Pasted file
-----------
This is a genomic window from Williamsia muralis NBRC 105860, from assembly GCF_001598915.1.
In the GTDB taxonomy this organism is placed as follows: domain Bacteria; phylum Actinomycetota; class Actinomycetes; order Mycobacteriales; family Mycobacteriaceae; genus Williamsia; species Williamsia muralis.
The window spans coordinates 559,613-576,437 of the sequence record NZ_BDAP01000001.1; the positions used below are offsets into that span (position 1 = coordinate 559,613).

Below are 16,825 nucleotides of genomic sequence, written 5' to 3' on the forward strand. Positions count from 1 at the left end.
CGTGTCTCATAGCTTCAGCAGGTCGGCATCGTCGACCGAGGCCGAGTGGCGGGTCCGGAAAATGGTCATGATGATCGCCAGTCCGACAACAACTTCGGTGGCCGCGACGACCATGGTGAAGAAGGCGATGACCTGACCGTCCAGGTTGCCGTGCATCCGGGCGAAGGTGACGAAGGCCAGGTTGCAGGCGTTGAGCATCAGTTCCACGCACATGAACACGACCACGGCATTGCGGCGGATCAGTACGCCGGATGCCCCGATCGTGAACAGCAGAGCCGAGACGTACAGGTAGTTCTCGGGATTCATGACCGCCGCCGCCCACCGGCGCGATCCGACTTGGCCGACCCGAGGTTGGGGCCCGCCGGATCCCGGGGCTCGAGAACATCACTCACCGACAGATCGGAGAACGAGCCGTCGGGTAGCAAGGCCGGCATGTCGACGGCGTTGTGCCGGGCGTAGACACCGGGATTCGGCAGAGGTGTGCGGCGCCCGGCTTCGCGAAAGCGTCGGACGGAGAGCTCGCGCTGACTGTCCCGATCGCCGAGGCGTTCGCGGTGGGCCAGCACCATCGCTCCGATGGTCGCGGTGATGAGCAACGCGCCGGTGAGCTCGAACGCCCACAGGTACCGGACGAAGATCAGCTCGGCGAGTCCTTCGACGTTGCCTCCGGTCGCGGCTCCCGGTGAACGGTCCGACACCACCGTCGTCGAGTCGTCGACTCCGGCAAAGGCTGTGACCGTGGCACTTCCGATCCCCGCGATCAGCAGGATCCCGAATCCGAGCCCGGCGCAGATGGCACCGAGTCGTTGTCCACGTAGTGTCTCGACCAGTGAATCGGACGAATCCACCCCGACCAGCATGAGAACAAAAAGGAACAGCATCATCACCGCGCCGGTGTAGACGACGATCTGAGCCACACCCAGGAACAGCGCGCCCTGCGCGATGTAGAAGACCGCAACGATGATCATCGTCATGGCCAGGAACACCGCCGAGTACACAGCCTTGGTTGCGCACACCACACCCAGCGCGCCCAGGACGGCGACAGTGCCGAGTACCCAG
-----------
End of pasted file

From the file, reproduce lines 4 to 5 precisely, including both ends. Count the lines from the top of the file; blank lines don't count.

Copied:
Below are 16,825 nucleotides of genomic sequence, written 5' to 3' on the forward strand. Positions count from 1 at the left end.
CGTGTCTCATAGCTTCAGCAGGTCGGCATCGTCGACCGAGGCCGAGTGGCGGGTCCGGAAAATGGTCATGATGATCGCCAGTCCGACAACAACTTCGGTGGCCGCGACGACCATGGTGAAGAAGGCGATGACCTGACCGTCCAGGTTGCCGTGCATCCGGGCGAAGGTGACGAAGGCCAGGTTGCAGGCGTTGAGCATCAGTTCCACGCACATGAACACGACCACGGCATTGCGGCGGATCAGTACGCCGGATGCCCCGATCGTGAACAGCAGAGCCGAGACGTACAGGTAGTTCTCGGGATTCATGACCGCCGCCGCCCACCGGCGCGATCCGACTTGGCCGACCCGAGGTTGGGGCCCGCCGGATCCCGGGGCTCGAGAACATCACTCACCGACAGATCGGAGAACGAGCCGTCGGGTAGCAAGGCCGGCATGTCGACGGCGTTGTGCCGGGCGTAGACACCGGGATTCGGCAGAGGTGTGCGGCGCCCGGCTTCGCGAAAGCGTCGGACGGAGAGCTCGCGCTGACTGTCCCGATCGCCGAGGCGTTCGCGGTGGGCCAGCACCATCGCTCCGATGGTCGCGGTGATGAGCAACGCGCCGGTGAGCTCGAACGCCCACAGGTACCGGACGAAGATCAGCTCGGCGAGTCCTTCGACGTTGCCTCCGGTCGCGGCTCCCGGTGAACGGTCCGACACCACCGTCGTCGAGTCGTCGACTCCGGCAAAGGCTGTGACCGTGGCACTTCCGATCCCCGCGATCAGCAGGATCCCGAATCCGAGCCCGGCGCAGATGGCACCGAGTCGTTGTCCACGTAGTGTCTCGACCAGTGAATCGGACGAATCCACCCCGACCAGCATGAGAACAAAAAGGAACAGCATCATCACCGCGCCGGTGTAGACGACGATCTGAGCCACACCCAGGAACAGCGCGCCCTGCGCGATGTAGAAGACCGCAACGATGATCATCGTCATGGCCAGGAACACCGCCGAGTACACAGCCTTGGTTGCGCACACCACACCCAGCGCGCCCAGGACGGCGACAGTGCCGAGTACCCAG